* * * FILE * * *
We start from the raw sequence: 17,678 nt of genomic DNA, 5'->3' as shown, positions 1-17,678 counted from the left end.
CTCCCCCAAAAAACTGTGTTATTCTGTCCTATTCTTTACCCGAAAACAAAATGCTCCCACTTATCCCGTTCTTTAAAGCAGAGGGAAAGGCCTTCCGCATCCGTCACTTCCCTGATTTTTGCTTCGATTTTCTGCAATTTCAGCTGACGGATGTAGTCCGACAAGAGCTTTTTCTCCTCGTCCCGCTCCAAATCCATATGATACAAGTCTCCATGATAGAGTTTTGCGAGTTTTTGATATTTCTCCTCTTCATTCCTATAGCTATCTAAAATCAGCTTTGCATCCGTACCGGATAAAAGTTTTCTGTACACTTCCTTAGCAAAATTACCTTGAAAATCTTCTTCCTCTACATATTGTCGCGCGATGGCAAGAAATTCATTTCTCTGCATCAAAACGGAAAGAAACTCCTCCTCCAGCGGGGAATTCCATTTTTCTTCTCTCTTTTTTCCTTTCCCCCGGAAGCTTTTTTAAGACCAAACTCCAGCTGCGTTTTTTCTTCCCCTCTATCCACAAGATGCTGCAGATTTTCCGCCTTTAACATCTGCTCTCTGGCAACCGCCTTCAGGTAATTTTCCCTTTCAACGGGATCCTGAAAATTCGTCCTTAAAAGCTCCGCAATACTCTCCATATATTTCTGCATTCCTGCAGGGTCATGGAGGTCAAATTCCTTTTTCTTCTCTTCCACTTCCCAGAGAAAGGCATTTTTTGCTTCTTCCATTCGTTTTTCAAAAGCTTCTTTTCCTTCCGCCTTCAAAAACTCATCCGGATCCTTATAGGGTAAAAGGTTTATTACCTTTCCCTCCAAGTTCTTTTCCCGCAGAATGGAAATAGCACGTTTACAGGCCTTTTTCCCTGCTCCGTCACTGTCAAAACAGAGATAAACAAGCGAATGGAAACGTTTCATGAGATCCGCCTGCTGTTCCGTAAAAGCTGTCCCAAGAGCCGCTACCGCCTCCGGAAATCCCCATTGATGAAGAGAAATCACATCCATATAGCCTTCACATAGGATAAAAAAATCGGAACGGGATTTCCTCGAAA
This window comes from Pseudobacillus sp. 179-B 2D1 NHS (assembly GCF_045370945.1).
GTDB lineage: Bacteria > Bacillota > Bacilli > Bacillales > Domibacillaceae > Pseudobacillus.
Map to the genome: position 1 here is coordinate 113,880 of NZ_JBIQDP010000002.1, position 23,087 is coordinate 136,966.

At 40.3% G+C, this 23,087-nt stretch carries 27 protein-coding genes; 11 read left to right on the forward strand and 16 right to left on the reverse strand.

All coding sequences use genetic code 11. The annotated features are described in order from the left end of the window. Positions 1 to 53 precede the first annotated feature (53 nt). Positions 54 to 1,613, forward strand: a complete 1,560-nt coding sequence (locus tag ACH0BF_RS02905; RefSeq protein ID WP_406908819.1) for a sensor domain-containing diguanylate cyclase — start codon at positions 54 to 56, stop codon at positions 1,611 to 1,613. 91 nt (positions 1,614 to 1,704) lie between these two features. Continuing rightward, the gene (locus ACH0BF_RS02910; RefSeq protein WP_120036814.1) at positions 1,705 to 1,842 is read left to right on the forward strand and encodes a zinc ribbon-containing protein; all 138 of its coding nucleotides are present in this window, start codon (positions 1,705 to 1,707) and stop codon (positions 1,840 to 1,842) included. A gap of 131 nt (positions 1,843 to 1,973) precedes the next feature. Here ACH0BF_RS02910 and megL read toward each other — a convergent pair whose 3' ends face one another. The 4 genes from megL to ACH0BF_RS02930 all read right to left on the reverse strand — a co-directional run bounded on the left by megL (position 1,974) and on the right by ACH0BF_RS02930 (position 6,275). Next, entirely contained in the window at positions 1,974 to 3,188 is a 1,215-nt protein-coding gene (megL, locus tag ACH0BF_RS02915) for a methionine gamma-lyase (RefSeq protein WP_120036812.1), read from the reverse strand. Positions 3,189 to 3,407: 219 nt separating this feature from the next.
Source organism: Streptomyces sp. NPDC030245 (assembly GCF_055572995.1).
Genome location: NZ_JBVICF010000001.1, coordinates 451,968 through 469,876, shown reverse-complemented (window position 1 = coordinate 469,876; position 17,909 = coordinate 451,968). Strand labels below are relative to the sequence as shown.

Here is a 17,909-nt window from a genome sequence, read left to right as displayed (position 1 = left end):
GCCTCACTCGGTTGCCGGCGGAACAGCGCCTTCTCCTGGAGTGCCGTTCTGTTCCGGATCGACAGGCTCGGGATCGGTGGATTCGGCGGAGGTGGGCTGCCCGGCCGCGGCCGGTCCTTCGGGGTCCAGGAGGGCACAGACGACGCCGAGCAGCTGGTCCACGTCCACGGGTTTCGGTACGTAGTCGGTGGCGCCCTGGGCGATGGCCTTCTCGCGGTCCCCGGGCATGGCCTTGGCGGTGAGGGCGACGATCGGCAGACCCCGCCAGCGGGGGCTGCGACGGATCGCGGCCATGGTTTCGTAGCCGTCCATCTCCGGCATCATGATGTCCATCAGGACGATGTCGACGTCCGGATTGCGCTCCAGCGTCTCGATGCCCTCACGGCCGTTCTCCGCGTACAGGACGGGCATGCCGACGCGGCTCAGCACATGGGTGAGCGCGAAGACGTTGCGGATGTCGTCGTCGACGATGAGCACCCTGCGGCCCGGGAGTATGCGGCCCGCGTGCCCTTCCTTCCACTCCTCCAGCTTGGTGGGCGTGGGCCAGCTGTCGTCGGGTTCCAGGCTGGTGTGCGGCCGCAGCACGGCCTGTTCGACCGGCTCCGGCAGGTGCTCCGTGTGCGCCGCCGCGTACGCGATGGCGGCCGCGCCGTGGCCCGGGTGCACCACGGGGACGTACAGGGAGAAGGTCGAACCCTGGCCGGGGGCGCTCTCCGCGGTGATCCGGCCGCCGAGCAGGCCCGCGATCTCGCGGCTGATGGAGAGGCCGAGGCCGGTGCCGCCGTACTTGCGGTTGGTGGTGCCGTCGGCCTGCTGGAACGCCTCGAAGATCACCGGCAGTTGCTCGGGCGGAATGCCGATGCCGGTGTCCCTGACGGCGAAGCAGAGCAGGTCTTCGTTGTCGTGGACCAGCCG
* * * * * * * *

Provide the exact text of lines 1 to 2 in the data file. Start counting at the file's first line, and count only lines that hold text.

We start from the raw sequence: 17,678 nt of genomic DNA, 5'->3' as shown, positions 1-17,678 counted from the left end.
CTCCCCCAAAAAACTGTGTTATTCTGTCCTATTCTTTACCCGAAAACAAAATGCTCCCACTTATCCCGTTCTTTAAAGCAGAGGGAAAGGCCTTCCGCATCCGTCACTTCCCTGATTTTTGCTTCGATTTTCTGCAATTTCAGCTGACGGATGTAGTCCGACAAGAGCTTTTTCTCCTCGTCCCGCTCCAAATCCATATGATACAAGTCTCCATGATAGAGTTTTGCGAGTTTTTGATATTTCTCCTCTTCATTCCTATAGCTATCTAAAATCAGCTTTGCATCCGTACCGGATAAAAGTTTTCTGTACACTTCCTTAGCAAAATTACCTTGAAAATCTTCTTCCTCTACATATTGTCGCGCGATGGCAAGAAATTCATTTCTCTGCATCAAAACGGAAAGAAACTCCTCCTCCAGCGGGGAATTCCATTTTTCTTCTCTCTTTTTTCCTTTCCCCCGGAAGCTTTTTTAAGACCAAACTCCAGCTGCGTTTTTTCTTCCCCTCTATCCACAAGATGCTGCAGATTTTCCGCCTTTAACATCTGCTCTCTGGCAACCGCCTTCAGGTAATTTTCCCTTTCAACGGGATCCTGAAAATTCGTCCTTAAAAGCTCCGCAATACTCTCCATATATTTCTGCATTCCTGCAGGGTCATGGAGGTCAAATTCCTTTTTCTTCTCTTCCACTTCCCAGAGAAAGGCATTTTTTGCTTCTTCCATTCGTTTTTCAAAAGCTTCTTTTCCTTCCGCCTTCAAAAACTCATCCGGATCCTTATAGGGTAAAAGGTTTATTACCTTTCCCTCCAAGTTCTTTTCCCGCAGAATGGAAATAGCACGTTTACAGGCCTTTTTCCCTGCTCCGTCACTGTCAAAACAGAGATAAACAAGCGAATGGAAACGTTTCATGAGATCCGCCTGCTGTTCCGTAAAAGCTGTCCCAAGAGCCGCTACCGCCTCCGGAAATCCCCATTGATGAAGAGAAATCACATCCATATAGCCTTCACATAGGATAAAAAAATCGGAACGGGATTTCCTCGAAA